OEDIPAL SHAME, REJECTION, AND ADOLESCENT DEVELOPMENT

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Abstract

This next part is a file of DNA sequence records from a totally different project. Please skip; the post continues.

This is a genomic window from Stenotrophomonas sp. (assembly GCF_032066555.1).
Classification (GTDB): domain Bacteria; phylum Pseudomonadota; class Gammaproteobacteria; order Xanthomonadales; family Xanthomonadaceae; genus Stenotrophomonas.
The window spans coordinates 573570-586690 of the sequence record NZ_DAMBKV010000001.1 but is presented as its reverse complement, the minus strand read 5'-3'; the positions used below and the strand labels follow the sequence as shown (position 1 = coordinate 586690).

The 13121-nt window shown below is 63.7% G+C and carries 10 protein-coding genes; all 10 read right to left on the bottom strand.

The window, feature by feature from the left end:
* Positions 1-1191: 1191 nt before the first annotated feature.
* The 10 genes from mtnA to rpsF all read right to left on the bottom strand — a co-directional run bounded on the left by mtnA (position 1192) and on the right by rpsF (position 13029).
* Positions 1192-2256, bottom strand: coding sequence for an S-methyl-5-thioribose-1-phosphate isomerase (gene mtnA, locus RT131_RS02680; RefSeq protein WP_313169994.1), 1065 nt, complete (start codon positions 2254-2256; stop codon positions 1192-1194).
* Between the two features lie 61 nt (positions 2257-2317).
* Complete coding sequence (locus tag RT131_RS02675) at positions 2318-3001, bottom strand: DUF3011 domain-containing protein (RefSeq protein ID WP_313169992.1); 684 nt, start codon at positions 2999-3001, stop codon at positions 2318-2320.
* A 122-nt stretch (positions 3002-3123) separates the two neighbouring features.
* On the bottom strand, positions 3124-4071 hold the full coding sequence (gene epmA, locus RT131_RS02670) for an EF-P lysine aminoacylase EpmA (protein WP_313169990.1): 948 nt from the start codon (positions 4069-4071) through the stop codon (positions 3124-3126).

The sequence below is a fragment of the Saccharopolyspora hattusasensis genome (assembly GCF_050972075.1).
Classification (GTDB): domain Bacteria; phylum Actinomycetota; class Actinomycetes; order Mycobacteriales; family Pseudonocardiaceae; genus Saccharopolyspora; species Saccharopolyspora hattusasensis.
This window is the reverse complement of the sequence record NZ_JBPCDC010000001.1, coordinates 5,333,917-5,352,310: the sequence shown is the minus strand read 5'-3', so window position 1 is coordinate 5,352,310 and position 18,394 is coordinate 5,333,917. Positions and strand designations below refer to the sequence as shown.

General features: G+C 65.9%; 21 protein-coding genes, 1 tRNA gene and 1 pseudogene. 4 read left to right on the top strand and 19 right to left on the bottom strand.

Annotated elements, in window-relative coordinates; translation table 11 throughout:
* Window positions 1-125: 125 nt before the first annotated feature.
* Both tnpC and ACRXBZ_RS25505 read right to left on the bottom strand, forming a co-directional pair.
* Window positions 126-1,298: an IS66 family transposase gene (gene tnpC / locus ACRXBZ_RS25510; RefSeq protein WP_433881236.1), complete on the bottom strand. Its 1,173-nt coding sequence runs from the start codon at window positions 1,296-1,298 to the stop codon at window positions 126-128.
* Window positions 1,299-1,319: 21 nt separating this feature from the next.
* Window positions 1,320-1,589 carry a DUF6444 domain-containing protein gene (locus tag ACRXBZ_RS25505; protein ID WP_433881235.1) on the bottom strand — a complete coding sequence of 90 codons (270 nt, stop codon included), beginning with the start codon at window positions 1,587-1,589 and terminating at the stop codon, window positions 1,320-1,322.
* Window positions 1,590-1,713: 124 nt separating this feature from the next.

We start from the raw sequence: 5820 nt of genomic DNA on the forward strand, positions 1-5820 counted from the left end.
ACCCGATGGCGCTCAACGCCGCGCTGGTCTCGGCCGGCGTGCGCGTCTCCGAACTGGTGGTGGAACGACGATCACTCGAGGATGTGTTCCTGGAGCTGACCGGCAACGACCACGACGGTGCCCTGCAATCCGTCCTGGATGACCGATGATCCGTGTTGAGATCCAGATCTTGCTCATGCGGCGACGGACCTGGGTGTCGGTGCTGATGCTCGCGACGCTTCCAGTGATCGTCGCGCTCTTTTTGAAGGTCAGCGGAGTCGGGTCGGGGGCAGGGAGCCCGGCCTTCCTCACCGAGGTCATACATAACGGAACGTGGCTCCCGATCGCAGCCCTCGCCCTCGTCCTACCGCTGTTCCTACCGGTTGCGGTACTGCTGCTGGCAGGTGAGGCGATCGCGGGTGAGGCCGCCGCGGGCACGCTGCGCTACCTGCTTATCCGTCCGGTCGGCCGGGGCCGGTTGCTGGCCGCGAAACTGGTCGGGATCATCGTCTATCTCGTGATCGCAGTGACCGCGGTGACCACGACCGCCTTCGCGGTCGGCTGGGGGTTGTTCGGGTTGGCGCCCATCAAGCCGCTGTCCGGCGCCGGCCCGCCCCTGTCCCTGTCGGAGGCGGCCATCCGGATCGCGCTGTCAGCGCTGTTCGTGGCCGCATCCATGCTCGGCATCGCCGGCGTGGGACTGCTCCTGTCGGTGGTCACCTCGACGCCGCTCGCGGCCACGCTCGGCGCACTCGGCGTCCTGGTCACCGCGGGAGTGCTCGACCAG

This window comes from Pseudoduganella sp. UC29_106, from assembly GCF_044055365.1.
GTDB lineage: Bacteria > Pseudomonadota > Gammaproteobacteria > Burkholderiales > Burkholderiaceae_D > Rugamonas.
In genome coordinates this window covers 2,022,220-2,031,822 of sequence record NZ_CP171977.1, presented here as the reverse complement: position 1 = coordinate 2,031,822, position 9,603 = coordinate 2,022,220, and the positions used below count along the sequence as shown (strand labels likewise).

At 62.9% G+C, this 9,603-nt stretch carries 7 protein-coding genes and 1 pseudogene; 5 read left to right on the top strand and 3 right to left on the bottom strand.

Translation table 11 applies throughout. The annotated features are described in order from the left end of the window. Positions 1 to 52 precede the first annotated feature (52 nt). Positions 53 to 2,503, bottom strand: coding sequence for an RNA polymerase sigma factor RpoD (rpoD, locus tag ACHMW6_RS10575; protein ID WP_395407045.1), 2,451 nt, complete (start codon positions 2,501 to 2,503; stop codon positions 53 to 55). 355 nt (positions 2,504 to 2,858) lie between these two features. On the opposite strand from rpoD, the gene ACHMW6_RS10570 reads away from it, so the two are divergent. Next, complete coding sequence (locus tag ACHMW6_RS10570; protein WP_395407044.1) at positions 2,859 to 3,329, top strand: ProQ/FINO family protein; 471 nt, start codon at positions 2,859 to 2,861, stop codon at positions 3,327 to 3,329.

The definition of oedipal shame, dramatized in Sophocles' tragedy, is the painful affect resulting from accepting the reality of one's origins. A clinical example focusing on shame arising from adoption links oedipal shame to the theme of rejection. Furthermore, in adolescence the revival of the oedipal conflict may reactivate oedipal shame in which unconscious idealized fantasies of personal perfection and the object carried over from childhood have to be renegotiated. This process, illustrated by two clinical vignettes, may reveal entrenched masochistic defenses. An examination of a final scene from a film underscores the significance of oedipal shame in clinical practice.

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